To extend our investigation of molecular mechanisms, we analyzed downstream signaling pathways regulated by ZSCAN18 through RNA-seq due to its role as a transcription factor. We elucidated the molecular mechanism of the tumor-suppressive function of ZSCAN18: regulation of the autophagy signaling pathway. In solid tumors, although autophagy has emerged as an attractive therapeutic target, the role of autophagy in tumor cells is complex and depends on tumor type and stage [18,19,20,21]. In this study, when ZSCAN18 is overexpressed, we find that autophagy is constitutively activated in AGS and NCI-N87 cells through observation on the elevated conversion of LC3-I to II, decreased expression of p62/SQSTM1, and increased autophagosomes. The proliferation modulated by ZSCAN18 in AGS and NCI-N87 cells is further confirmed by co-incubated with CQ (known as an autophagy inhibitor) and RAP (known as an autophagy activator), respectively.
Our experiment confirmed that abnormal overexpression of TP53INP2 caused by the ZSCAN18 upregulation plays an extremely important role in the suppression of GC. Moreover, TP53INP2 is a key positive regulator of autophagy and may act as a novel autophagic adaptor through the recruitment of ubiquitinated substrates to autophagosomes for degradation [22,23,24,25]. In our study, we confirmed that overexpression of TP53INP2 can enhance autophagy in GC cells.
Based on our data, we speculate that there may be a link between ZSCAN18 and TP53INP2. As a transcription factor, ZSCAN18 may transcriptively regulate TP53INP2 and bind to the promoter region of TP53INP2 to accelerate transcription and increased its protein expression. In addition, ChIP assay further confirmed that overexpression of ZSCAN18 could bind to the TP53INP2 promoter region and showed an interaction between ZSCAN18 and TP53INP2. We further confirmed the biological effects of ZSCAN18 regulation on TP53INP2 by in vitro and in vivo loss-/gain-of-function assays. Together, these data demonstrate that ZSCAN18 inhibits the malignant behavior of GC cells by binding to the TP53INP2 promoter.
Overall, the low expression of ZSCAN18 in GC tissues and cells is correlated with hypermethylation in the promoter region, which has clinical value in predicting the prognosis of GC. ZSCAN18 inhibits malignant behavior in GC by binding to the TP53INP2 promoter region and promoting autophagy, which may contribute to the development of a promising target for carcinoma diagnosis and treatment.
Availability of data and materials
The datasets used and/or analyzed during the current study are available from the corresponding author upon reasonable request.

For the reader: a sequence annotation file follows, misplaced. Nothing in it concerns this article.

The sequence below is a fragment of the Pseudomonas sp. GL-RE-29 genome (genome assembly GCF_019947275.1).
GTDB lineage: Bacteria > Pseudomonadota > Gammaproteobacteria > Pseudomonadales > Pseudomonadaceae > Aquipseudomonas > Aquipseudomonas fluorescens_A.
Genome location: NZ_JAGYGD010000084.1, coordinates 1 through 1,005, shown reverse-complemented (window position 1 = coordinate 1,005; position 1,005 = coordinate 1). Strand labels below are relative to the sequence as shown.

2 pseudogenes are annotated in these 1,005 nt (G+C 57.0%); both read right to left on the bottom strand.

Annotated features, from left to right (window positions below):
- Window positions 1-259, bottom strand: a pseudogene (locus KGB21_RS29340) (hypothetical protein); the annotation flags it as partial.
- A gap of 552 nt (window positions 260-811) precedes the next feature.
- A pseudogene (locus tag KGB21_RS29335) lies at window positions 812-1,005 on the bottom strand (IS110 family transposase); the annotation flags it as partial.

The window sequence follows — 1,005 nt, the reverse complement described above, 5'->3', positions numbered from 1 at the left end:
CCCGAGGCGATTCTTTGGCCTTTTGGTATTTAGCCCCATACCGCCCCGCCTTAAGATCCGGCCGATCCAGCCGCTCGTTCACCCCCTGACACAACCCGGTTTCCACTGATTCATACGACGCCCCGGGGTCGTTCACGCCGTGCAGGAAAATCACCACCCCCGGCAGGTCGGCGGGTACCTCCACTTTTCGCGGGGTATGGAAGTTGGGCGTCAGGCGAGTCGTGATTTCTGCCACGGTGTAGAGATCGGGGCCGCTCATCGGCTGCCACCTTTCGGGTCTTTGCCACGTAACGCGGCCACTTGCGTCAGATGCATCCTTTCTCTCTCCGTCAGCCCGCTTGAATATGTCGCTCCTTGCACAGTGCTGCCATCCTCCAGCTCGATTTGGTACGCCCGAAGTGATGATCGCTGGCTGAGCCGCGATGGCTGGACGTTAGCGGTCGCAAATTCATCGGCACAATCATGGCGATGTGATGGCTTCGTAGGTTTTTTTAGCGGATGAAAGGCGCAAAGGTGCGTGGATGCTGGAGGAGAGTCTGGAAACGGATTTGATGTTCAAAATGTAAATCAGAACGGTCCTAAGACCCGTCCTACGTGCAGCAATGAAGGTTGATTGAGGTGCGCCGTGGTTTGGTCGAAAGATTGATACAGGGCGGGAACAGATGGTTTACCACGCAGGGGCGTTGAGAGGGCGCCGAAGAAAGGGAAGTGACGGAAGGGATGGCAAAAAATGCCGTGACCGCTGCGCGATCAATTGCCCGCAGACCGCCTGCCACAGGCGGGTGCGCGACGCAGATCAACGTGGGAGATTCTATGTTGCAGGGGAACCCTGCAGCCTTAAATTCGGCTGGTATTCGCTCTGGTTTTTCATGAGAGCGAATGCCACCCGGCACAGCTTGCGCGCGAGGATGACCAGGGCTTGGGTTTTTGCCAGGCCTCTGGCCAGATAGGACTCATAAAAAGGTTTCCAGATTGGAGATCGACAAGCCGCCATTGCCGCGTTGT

Zinc finger and scan domain containing 18
Tumor protein 53-induced nuclear protein 2
Gene Expression Omnibus
Fetal bovine serum
Dulbecco’s modified Eagle medium
Quantitative real-time polymerase chain reaction
Cell Counting Kit 8
Differentially expressed genes
Kyoto Encyclopedia of Genes and Genomes
Chromatin immunoprecipitation next-generation sequencing
Receiver operating characteristic
The Cancer Genome Atlas
Human gastric epithelial cell line
RNA next-generation sequencing
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This work was jointly funded by the Distinguished Professor of Tianjin (JTZB  No. 120), Tianjin Key Medical Discipline (Specialty) Construction Project (TJYXZDXK-009A) and the National Key R&D Program of China (Grant No. 2016YFC1303200).
Ethics approval and consent to participate
This research was approved by the Ethics Committee of Tianjin Medical University Cancer Hospital, and oral and written informed consents were obtained from all patients before enrolling in the research program. The in vivo assay using nude mice was approved by the Institutional Animal Care and Use Committee of Tianjin Medical University Cancer Hospital.
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The authors declare that they have no competing interests.
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Li, B., Ren, B., Ma, G. et al. Inactivation of ZSCAN18 by promoter hypermethylation drives the proliferation via attenuating TP53INP2-mediated autophagy in gastric cancer cells. Clin Epigenet 15, 10 (2023). https://doi.org/10.1186/s13148-023-01425-9